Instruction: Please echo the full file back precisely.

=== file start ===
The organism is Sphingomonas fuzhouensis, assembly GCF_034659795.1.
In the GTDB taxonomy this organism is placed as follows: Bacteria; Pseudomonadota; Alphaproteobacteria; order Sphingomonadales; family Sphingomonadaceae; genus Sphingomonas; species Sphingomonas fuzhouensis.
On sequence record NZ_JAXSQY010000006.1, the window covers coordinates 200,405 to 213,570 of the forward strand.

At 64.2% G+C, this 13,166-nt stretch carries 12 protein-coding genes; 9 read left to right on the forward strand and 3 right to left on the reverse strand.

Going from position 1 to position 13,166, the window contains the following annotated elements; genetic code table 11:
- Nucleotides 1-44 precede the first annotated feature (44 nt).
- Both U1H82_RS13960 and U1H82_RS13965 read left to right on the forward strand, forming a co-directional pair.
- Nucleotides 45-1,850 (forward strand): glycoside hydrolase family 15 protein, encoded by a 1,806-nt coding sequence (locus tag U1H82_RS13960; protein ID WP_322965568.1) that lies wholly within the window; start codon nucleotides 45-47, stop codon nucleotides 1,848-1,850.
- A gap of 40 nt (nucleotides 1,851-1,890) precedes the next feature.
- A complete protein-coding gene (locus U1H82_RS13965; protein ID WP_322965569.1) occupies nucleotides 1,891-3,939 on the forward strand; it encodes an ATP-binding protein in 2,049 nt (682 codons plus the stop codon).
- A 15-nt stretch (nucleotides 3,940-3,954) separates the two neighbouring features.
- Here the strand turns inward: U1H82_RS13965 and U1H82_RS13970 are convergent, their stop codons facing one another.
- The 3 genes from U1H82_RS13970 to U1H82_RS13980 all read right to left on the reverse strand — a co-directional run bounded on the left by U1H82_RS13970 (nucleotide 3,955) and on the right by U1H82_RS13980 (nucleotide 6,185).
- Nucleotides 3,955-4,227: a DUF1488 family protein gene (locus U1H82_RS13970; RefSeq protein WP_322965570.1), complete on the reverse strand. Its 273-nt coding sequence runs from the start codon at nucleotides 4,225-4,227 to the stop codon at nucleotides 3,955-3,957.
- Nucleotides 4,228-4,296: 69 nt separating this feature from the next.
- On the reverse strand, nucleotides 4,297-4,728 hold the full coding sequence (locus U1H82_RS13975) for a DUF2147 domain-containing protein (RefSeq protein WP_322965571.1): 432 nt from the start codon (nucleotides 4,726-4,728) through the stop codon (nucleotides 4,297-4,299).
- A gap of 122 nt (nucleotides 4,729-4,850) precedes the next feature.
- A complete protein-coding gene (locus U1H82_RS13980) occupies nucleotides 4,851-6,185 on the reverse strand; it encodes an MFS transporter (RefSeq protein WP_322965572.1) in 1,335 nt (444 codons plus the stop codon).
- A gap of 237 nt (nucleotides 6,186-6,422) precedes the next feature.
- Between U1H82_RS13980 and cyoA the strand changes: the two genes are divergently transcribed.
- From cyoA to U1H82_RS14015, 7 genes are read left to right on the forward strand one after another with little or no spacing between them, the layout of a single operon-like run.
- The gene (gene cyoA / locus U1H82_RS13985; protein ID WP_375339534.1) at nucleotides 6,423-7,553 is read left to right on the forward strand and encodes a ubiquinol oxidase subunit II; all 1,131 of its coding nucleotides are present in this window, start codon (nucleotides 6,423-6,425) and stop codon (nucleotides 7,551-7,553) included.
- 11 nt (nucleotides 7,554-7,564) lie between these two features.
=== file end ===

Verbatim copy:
The organism is Sphingomonas fuzhouensis, assembly GCF_034659795.1.
In the GTDB taxonomy this organism is placed as follows: Bacteria; Pseudomonadota; Alphaproteobacteria; order Sphingomonadales; family Sphingomonadaceae; genus Sphingomonas; species Sphingomonas fuzhouensis.
On sequence record NZ_JAXSQY010000006.1, the window covers coordinates 200,405 to 213,570 of the forward strand.

At 64.2% G+C, this 13,166-nt stretch carries 12 protein-coding genes; 9 read left to right on the forward strand and 3 right to left on the reverse strand.

Going from position 1 to position 13,166, the window contains the following annotated elements; genetic code table 11:
- Nucleotides 1-44 precede the first annotated feature (44 nt).
- Both U1H82_RS13960 and U1H82_RS13965 read left to right on the forward strand, forming a co-directional pair.
- Nucleotides 45-1,850 (forward strand): glycoside hydrolase family 15 protein, encoded by a 1,806-nt coding sequence (locus tag U1H82_RS13960; protein ID WP_322965568.1) that lies wholly within the window; start codon nucleotides 45-47, stop codon nucleotides 1,848-1,850.
- A gap of 40 nt (nucleotides 1,851-1,890) precedes the next feature.
- A complete protein-coding gene (locus U1H82_RS13965; protein ID WP_322965569.1) occupies nucleotides 1,891-3,939 on the forward strand; it encodes an ATP-binding protein in 2,049 nt (682 codons plus the stop codon).
- A 15-nt stretch (nucleotides 3,940-3,954) separates the two neighbouring features.
- Here the strand turns inward: U1H82_RS13965 and U1H82_RS13970 are convergent, their stop codons facing one another.
- The 3 genes from U1H82_RS13970 to U1H82_RS13980 all read right to left on the reverse strand — a co-directional run bounded on the left by U1H82_RS13970 (nucleotide 3,955) and on the right by U1H82_RS13980 (nucleotide 6,185).
- Nucleotides 3,955-4,227: a DUF1488 family protein gene (locus U1H82_RS13970; RefSeq protein WP_322965570.1), complete on the reverse strand. Its 273-nt coding sequence runs from the start codon at nucleotides 4,225-4,227 to the stop codon at nucleotides 3,955-3,957.
- Nucleotides 4,228-4,296: 69 nt separating this feature from the next.
- On the reverse strand, nucleotides 4,297-4,728 hold the full coding sequence (locus U1H82_RS13975) for a DUF2147 domain-containing protein (RefSeq protein WP_322965571.1): 432 nt from the start codon (nucleotides 4,726-4,728) through the stop codon (nucleotides 4,297-4,299).
- A gap of 122 nt (nucleotides 4,729-4,850) precedes the next feature.
- A complete protein-coding gene (locus U1H82_RS13980) occupies nucleotides 4,851-6,185 on the reverse strand; it encodes an MFS transporter (RefSeq protein WP_322965572.1) in 1,335 nt (444 codons plus the stop codon).
- A gap of 237 nt (nucleotides 6,186-6,422) precedes the next feature.
- Between U1H82_RS13980 and cyoA the strand changes: the two genes are divergently transcribed.
- From cyoA to U1H82_RS14015, 7 genes are read left to right on the forward strand one after another with little or no spacing between them, the layout of a single operon-like run.
- The gene (gene cyoA / locus U1H82_RS13985; protein ID WP_375339534.1) at nucleotides 6,423-7,553 is read left to right on the forward strand and encodes a ubiquinol oxidase subunit II; all 1,131 of its coding nucleotides are present in this window, start codon (nucleotides 6,423-6,425) and stop codon (nucleotides 7,551-7,553) included.
- 11 nt (nucleotides 7,554-7,564) lie between these two features.